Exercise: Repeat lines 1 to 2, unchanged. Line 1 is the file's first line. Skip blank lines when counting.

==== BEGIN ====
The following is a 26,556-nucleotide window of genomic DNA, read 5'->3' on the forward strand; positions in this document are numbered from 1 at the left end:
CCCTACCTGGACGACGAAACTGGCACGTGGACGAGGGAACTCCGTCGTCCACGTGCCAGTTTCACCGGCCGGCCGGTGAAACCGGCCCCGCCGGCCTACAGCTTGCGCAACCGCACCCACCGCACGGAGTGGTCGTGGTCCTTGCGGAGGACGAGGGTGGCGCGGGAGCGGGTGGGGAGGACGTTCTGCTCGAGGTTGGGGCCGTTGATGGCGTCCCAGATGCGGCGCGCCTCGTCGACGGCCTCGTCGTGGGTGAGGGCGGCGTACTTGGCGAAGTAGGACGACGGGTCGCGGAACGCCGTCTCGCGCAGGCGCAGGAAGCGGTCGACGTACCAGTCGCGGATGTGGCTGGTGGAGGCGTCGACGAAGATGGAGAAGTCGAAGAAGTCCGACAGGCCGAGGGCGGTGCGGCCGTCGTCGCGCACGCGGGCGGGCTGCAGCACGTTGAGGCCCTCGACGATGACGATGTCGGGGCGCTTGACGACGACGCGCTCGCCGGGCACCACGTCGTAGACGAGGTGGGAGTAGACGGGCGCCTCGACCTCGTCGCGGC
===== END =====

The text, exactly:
The following is a 26,556-nucleotide window of genomic DNA, read 5'->3' on the forward strand; positions in this document are numbered from 1 at the left end:
CCCTACCTGGACGACGAAACTGGCACGTGGACGAGGGAACTCCGTCGTCCACGTGCCAGTTTCACCGGCCGGCCGGTGAAACCGGCCCCGCCGGCCTACAGCTTGCGCAACCGCACCCACCGCACGGAGTGGTCGTGGTCCTTGCGGAGGACGAGGGTGGCGCGGGAGCGGGTGGGGAGGACGTTCTGCTCGAGGTTGGGGCCGTTGATGGCGTCCCAGATGCGGCGCGCCTCGTCGACGGCCTCGTCGTGGGTGAGGGCGGCGTACTTGGCGAAGTAGGACGACGGGTCGCGGAACGCCGTCTCGCGCAGGCGCAGGAAGCGGTCGACGTACCAGTCGCGGATGTGGCTGGTGGAGGCGTCGACGAAGATGGAGAAGTCGAAGAAGTCCGACAGGCCGAGGGCGGTGCGGCCGTCGTCGCGCACGCGGGCGGGCTGCAGCACGTTGAGGCCCTCGACGATGACGATGTCGGGGCGCTTGACGACGACGCGCTCGCCGGGCACCACGTCGTAGACGAGGTGGGAGTAGACGGGCGCCTCGACCTCGTCGCGGC